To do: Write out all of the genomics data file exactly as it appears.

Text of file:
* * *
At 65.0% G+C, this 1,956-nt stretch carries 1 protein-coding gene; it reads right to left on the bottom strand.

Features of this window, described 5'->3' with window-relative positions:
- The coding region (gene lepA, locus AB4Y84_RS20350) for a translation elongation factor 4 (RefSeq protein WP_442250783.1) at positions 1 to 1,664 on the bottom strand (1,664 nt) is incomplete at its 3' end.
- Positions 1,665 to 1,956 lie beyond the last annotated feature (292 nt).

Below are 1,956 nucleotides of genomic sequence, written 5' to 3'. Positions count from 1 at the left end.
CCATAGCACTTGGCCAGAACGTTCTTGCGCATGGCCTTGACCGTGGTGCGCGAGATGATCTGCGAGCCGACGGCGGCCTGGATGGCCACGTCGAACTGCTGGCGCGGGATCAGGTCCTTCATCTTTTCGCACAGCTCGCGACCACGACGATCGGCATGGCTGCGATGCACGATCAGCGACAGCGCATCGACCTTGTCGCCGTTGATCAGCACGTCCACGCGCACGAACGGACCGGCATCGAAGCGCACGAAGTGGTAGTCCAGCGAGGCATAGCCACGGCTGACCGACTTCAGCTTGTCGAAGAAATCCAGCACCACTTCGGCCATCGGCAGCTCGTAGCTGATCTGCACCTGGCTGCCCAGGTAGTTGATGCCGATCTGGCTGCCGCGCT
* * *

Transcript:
At 65.0% G+C, this 1,956-nt stretch carries 1 protein-coding gene; it reads right to left on the bottom strand.

Features of this window, described 5'->3' with window-relative positions:
- The coding region (gene lepA, locus AB4Y84_RS20350) for a translation elongation factor 4 (RefSeq protein WP_442250783.1) at positions 1 to 1,664 on the bottom strand (1,664 nt) is incomplete at its 3' end.
- Positions 1,665 to 1,956 lie beyond the last annotated feature (292 nt).

Below are 1,956 nucleotides of genomic sequence, written 5' to 3'. Positions count from 1 at the left end.
CCATAGCACTTGGCCAGAACGTTCTTGCGCATGGCCTTGACCGTGGTGCGCGAGATGATCTGCGAGCCGACGGCGGCCTGGATGGCCACGTCGAACTGCTGGCGCGGGATCAGGTCCTTCATCTTTTCGCACAGCTCGCGACCACGACGATCGGCATGGCTGCGATGCACGATCAGCGACAGCGCATCGACCTTGTCGCCGTTGATCAGCACGTCCACGCGCACGAACGGACCGGCATCGAAGCGCACGAAGTGGTAGTCCAGCGAGGCATAGCCACGGCTGACCGACTTCAGCTTGTCGAAGAAATCCAGCACCACTTCGGCCATCGGCAGCTCGTAGCTGATCTGCACCTGGCTGCCCAGGTAGTTGATGCCGATCTGGCTGCCGCGCT